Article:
http://www.d20srd.org/srd/variant/magic/incantations.htm
Yeah it's kind of like incantations, but more game play oriented.

If you want description: Before spells were invented, witch doctors and shaman would conduct rituals to empower tribesmen to hunt and fight better. There was a lot of trial and error so shamans were often burned, scarred, and even haunted by multiple spirits. Exorcism was a ritual before it became a spell, but it retains many traits of the ritual. While the rituals used to create Golems are more controlled, the ones passed down through generations have terrible consequences if they fail. Failure usually means someone panicked, failed to follow instructions, the pronunciation was wrong, and or the magic circle was miss-drawn. Rituals take a long time so they are usually not used in mid combat. They take all day or night to set up and conduct.

Example 4: Funeral. A deity is invoked to accept the dearly departed. Friends and relatives speak as to why the departed will be remembered and should be rewarded for their deeds. Certain songs are included.
Cost: 2500 GP of consumables. The Preacher, gravedigger, and funeral director split an equal amount.
Modifiers: Remains, as in a viewing, add 5 to the roll. This can take the form of ashes in an urn. A bard, paladin, or cleric count as a cultist for the roll.
Success: The remains and where they are buried or scattered become hallowed ground. The deity invoked will select the spell. A sun god will cause the grave to glow with a light spell.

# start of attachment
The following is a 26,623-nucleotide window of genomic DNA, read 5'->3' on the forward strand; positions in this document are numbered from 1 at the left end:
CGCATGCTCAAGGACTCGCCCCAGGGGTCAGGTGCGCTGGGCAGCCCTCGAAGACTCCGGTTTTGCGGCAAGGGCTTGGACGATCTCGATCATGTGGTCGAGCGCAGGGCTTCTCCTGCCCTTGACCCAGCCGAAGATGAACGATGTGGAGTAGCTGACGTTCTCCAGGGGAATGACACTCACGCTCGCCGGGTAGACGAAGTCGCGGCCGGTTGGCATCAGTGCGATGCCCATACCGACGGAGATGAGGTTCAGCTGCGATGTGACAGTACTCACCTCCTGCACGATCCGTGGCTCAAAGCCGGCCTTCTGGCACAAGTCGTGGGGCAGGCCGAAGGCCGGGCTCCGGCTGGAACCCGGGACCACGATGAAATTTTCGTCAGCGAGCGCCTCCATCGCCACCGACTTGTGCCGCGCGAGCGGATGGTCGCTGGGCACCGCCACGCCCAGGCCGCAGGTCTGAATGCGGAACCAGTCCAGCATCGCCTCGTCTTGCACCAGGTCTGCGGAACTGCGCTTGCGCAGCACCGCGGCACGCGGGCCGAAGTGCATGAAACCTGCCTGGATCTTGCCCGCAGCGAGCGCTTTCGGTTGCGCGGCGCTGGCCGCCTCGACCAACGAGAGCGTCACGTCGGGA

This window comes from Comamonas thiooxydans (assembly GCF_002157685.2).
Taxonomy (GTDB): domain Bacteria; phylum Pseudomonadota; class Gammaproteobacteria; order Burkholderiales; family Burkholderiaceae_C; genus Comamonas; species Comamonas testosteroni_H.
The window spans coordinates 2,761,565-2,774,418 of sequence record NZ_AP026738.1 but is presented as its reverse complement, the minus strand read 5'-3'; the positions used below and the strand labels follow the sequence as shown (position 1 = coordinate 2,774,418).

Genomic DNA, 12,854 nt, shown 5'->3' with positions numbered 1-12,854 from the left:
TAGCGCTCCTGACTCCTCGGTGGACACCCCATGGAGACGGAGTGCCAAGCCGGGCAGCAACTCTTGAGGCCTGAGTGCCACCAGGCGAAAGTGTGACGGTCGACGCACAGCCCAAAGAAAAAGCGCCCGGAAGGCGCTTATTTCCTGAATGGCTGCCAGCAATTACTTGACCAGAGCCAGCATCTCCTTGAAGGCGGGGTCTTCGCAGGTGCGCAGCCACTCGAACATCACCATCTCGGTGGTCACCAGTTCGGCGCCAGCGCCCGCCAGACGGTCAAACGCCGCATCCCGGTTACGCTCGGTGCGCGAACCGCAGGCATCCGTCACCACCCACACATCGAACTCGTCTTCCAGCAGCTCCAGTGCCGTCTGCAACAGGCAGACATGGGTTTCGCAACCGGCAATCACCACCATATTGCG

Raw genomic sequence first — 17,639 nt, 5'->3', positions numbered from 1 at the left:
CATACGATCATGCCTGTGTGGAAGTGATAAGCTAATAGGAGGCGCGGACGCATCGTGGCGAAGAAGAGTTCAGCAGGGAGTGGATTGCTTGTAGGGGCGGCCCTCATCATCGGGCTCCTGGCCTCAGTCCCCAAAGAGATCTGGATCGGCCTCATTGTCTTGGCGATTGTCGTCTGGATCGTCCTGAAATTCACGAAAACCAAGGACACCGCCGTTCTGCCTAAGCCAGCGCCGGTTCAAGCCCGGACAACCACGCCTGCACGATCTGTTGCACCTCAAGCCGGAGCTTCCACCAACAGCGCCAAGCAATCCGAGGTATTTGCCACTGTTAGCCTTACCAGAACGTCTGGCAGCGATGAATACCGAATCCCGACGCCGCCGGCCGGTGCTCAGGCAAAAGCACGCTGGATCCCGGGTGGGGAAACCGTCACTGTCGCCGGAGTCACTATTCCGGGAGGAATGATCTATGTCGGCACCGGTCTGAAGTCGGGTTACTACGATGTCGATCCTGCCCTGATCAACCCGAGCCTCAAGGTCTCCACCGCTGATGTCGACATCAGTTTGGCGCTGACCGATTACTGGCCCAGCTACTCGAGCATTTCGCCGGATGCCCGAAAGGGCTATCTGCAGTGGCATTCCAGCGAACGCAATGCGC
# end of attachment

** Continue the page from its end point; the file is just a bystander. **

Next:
Failure: This will result in an unhallow spell, with the opposite spell effect. If you get invited to a funeral, in game of course, you should go just so the ritual works. A funeral with no mourners could result in undead.

Lantern Lodge

I think there should be two levels of rituals, one is like you describe which results in a semi-permenant effect, ther other type would be more like casting certain spells without a spellcaster. Mostly long term ones like Polymorph or Overland Flight. It would be interesting way to have an adveturer with support magic but that can't use in combat.

Hmm, barbarian shamen. Fights with rage (he can't cast spells anyway) but uses spell effects before or after the battle.


There is an overlap area. Like how telekinesis is a spell but also a monstrous/Psionic power. The core rulebook has no exorcism, so I can write that up. I also notice all rituals with lasting effects have an anchor. The monk rituals have brands/tatoos. Funerals are focused on the final resting place, even if it's an urn. The Seance, if done right, has no lasting aftereffects.
Overland flight will probably involve calling down the white bird(A dire Roc), which would shed some feathers, then fly away. The magic recipients would wear or hold the feathers(One each) for the entire journey.


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Cultist: You have studied rituals, inherited, witnessed, or read about. Any fool can unleash supernatural power, but you are well aware of the price of failure, and arm yourself with ornate robes, protective symbols, and practiced intonations. Cultists can wear armor when not performing a ritual. A sacred buffalo hide worn during rituals count as hide armor. They can use all simple weapons.